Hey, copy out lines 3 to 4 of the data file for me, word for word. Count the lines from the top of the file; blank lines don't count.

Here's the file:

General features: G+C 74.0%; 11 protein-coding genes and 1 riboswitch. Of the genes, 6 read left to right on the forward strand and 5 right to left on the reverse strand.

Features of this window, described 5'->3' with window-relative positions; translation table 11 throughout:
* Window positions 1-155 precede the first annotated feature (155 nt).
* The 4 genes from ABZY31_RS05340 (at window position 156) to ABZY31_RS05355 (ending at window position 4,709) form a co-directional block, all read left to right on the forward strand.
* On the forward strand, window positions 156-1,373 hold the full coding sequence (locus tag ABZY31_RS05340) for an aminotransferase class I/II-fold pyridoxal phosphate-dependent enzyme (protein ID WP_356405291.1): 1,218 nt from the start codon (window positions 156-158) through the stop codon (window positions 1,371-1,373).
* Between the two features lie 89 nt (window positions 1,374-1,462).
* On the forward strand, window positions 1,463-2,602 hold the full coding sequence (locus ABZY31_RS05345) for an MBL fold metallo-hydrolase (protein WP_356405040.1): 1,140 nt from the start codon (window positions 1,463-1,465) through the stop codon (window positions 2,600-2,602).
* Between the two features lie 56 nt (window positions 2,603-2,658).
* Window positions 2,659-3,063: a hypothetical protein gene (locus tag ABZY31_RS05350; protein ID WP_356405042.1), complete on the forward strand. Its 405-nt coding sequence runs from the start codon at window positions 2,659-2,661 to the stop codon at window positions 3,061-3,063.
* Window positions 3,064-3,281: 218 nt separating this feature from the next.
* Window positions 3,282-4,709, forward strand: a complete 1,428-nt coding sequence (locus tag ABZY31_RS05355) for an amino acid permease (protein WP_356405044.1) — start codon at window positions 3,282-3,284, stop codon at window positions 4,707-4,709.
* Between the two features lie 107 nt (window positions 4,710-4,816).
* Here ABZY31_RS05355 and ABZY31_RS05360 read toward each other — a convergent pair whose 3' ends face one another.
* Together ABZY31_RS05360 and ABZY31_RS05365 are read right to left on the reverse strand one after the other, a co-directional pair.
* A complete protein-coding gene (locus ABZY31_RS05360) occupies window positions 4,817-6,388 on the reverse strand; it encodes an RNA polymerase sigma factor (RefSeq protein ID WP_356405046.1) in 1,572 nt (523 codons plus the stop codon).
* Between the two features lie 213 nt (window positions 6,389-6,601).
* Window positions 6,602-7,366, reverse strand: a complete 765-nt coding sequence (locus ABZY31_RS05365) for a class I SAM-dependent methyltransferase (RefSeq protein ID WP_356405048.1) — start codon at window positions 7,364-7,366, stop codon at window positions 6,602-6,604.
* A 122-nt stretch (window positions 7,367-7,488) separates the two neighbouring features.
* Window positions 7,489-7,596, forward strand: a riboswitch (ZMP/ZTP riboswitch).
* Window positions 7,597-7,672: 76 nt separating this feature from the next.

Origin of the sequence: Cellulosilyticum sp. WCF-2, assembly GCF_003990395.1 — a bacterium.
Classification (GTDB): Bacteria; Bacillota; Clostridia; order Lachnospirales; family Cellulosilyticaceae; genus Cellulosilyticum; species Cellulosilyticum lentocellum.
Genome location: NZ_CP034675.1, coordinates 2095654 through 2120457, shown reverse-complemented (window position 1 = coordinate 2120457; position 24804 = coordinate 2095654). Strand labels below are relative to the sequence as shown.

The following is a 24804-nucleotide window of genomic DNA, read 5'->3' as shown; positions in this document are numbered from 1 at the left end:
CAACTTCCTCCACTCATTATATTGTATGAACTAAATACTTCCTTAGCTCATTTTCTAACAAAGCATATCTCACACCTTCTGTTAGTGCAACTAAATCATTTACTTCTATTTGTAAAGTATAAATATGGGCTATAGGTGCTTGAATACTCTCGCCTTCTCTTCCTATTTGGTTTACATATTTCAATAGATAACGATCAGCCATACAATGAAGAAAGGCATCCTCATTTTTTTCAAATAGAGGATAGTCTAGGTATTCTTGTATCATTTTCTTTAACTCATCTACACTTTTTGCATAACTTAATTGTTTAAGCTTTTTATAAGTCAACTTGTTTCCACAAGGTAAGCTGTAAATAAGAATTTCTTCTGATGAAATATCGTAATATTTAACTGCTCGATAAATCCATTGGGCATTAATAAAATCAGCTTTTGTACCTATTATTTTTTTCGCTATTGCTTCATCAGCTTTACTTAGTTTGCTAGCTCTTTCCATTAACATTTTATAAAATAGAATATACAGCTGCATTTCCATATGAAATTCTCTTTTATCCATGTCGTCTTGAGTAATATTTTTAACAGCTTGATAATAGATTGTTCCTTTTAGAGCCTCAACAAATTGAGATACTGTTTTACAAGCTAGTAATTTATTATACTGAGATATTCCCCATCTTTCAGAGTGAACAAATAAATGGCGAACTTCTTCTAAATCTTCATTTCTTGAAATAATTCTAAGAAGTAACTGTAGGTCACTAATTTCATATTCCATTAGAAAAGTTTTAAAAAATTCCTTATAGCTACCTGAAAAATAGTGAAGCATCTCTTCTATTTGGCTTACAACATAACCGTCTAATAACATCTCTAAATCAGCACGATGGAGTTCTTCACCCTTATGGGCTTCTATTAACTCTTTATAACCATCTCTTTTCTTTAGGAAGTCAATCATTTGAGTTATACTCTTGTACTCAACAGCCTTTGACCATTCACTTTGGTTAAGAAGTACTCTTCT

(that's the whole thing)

* Window positions 1-155 precede the first annotated feature (155 nt).
* The 4 genes from ABZY31_RS05340 (at window position 156) to ABZY31_RS05355 (ending at window position 4,709) form a co-directional block, all read left to right on the forward strand.